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Teaching Profession Opinion

Five Ways to Make Classrooms Centers of Reform

By David Andrew Tow — February 11, 2019 8 min read

Editor’s Note: In today’s education reform landscape, there is an emphasis on making change through systems-level policies. However, as David Andrew Tow, an English and social-science teacher at Terra Linda High School and the Marin School of Environmental Leadership in California, explains, smaller reforms at the classroom level can be impactful as well.

In my 10-plus years of classroom teaching, I have gotten a chance to collaborate with ambitious and innovative policymakers and change agents from all levels of education across the globe. I have walked the streets of Jerusalem’s Arab Quarter and discussed multicultural education with activists building Jewish-Muslim elementary schools. I met Turkish community leaders in Stuttgart who were candid about the need to retain their cultural identity while also participating in broader German society. More importantly, I have met hundreds of teachers with wonderful, inspiring, and useful experiences that carry their own vital takeaways. Unfortunately, partially because of the difficulty of implementing education policy and partially because of the competing demands of school staff, those innovations rarely, if ever, make it to the classroom.

In the current political climate, where high-level policy solutions are either stymied or slow in coming, perhaps teachers, researchers, and those in the broader education community globally ought to look smaller and focus more closely on the site of instruction. I argue that if we focus on the classroom as the location for reform, not only will the changes be more immediate and widespread, but also the students—the true and only constituency in education that matters—would benefit.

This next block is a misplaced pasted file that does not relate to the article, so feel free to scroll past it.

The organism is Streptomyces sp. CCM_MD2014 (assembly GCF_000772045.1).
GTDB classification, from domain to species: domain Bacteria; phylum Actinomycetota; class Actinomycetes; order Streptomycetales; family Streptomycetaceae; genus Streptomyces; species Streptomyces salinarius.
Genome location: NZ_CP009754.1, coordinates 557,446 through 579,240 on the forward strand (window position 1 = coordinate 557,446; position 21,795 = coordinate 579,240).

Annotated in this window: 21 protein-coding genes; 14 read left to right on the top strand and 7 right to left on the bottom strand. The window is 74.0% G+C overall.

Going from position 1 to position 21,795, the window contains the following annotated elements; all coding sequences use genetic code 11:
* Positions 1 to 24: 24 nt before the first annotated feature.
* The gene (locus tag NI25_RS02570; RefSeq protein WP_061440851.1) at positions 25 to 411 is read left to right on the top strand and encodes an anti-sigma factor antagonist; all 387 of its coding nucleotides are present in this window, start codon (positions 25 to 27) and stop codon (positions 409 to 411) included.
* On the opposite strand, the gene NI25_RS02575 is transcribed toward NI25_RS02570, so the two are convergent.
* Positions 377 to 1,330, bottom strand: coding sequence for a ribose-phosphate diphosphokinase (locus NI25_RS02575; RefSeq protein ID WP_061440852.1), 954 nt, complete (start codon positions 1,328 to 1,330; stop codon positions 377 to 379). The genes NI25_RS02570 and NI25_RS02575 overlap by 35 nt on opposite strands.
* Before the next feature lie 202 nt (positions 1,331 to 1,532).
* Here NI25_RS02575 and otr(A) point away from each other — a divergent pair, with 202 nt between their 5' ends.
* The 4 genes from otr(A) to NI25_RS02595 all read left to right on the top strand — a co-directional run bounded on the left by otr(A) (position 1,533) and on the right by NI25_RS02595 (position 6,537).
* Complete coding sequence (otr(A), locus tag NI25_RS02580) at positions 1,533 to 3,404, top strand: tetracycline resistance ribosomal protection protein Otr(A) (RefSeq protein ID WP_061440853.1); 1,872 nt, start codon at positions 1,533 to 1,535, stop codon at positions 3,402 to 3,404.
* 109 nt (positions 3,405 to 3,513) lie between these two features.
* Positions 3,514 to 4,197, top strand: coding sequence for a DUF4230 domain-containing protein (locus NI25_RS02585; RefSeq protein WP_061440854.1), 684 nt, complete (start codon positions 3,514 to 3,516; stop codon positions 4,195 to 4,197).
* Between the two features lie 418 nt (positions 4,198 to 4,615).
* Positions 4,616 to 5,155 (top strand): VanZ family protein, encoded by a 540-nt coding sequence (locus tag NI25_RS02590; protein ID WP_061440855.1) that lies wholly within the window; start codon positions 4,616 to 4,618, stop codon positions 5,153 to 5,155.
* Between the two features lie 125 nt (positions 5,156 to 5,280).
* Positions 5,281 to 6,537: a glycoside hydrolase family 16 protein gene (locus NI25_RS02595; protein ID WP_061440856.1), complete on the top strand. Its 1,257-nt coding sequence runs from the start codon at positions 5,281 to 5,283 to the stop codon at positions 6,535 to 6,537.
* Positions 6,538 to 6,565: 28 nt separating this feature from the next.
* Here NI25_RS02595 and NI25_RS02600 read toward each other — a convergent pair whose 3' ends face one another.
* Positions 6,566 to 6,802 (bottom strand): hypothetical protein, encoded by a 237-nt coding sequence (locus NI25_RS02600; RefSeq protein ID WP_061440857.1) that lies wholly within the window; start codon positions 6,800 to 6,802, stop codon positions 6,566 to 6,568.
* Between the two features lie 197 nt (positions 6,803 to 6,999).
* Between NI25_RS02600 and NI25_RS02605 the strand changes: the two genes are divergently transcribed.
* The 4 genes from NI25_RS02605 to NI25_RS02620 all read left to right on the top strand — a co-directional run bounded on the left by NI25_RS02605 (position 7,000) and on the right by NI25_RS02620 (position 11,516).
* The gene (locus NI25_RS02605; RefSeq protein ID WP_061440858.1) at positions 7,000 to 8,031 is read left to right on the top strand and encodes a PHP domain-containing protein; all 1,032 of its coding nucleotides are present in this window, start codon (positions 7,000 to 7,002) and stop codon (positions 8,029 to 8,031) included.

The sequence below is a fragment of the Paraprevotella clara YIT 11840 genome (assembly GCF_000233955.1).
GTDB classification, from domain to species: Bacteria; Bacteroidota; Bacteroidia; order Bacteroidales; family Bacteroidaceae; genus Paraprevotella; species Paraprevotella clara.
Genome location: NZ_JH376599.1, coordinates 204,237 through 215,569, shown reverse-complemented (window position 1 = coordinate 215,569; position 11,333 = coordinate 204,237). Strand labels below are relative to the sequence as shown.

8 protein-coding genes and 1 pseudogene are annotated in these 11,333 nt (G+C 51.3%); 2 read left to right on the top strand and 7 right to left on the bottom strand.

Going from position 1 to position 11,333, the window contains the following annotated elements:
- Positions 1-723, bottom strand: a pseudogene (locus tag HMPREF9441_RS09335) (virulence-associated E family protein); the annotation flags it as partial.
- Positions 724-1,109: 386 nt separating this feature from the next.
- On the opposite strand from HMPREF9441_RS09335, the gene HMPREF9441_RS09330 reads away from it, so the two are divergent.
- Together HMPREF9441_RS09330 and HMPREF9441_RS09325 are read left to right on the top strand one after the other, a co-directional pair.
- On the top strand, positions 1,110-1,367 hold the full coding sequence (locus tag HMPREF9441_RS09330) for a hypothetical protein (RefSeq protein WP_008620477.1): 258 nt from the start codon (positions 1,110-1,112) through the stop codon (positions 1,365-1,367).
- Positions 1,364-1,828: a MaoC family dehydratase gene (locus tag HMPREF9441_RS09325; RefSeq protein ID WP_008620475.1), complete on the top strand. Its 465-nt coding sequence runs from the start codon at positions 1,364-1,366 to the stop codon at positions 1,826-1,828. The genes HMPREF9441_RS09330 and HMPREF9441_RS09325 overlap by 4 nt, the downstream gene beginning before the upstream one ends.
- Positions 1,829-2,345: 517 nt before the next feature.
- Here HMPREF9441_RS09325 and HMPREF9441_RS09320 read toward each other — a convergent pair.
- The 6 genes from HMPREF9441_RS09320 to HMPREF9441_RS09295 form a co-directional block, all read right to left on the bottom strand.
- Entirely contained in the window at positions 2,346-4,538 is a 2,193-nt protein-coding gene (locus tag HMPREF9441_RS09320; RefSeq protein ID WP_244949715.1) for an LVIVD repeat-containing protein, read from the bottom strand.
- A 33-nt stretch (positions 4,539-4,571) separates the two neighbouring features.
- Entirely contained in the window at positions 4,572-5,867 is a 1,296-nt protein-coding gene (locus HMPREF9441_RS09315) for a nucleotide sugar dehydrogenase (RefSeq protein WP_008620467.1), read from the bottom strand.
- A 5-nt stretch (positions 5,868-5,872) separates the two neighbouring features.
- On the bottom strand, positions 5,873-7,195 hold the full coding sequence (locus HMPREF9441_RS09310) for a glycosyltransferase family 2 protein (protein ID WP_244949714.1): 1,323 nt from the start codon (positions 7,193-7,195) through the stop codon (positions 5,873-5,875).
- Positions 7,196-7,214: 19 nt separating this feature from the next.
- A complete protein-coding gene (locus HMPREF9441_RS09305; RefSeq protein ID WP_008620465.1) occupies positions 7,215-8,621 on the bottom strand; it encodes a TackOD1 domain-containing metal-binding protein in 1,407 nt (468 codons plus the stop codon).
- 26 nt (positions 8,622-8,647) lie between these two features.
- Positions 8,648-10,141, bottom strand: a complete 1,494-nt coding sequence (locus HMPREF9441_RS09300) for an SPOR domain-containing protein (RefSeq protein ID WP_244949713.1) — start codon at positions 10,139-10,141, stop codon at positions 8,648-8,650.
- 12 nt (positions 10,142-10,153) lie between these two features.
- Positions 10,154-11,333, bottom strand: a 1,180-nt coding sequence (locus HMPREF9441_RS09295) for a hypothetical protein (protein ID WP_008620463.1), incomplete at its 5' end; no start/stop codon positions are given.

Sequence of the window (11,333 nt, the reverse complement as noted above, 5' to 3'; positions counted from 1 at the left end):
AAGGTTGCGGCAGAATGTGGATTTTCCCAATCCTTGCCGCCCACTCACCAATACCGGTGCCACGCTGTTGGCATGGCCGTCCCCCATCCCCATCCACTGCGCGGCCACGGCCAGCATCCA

Here are five strategies for classroom-level reform:

1. Scale Down the Takeaways

The appeal of system-level reform is significant, and most education programs I am familiar with around the world aim at governmental solutions, such as legislative action, district-level policy shifts, or developing the perspectives of education department workers. However, the most useful strategies are ones that have far less ambitious desired outcomes. All of us in the education community can easily rattle off a handful of changes we would make tomorrow; however, we must resist the temptation to aim for these big changes. There is something to be said for incrementalism, and if we can enact change at the classroom level, then the students will have a richer learning experience. In education, practicality and utility trump magnitude on most days. I have written before about my frustration upon my return from Finland as a Fulbright Distinguished Teacher at the lack of acceptance of international best practices in the United States. But now, three years later, I have implemented many, if not most, of the classroom-level changes I hoped would be possible. Rather than deploying them all simultaneously, I unrolled them one by one, communicated what I was doing differently and why to students and their parents, and explained my process to colleagues who expressed interest.

2. Make It Clear and Free of Jargon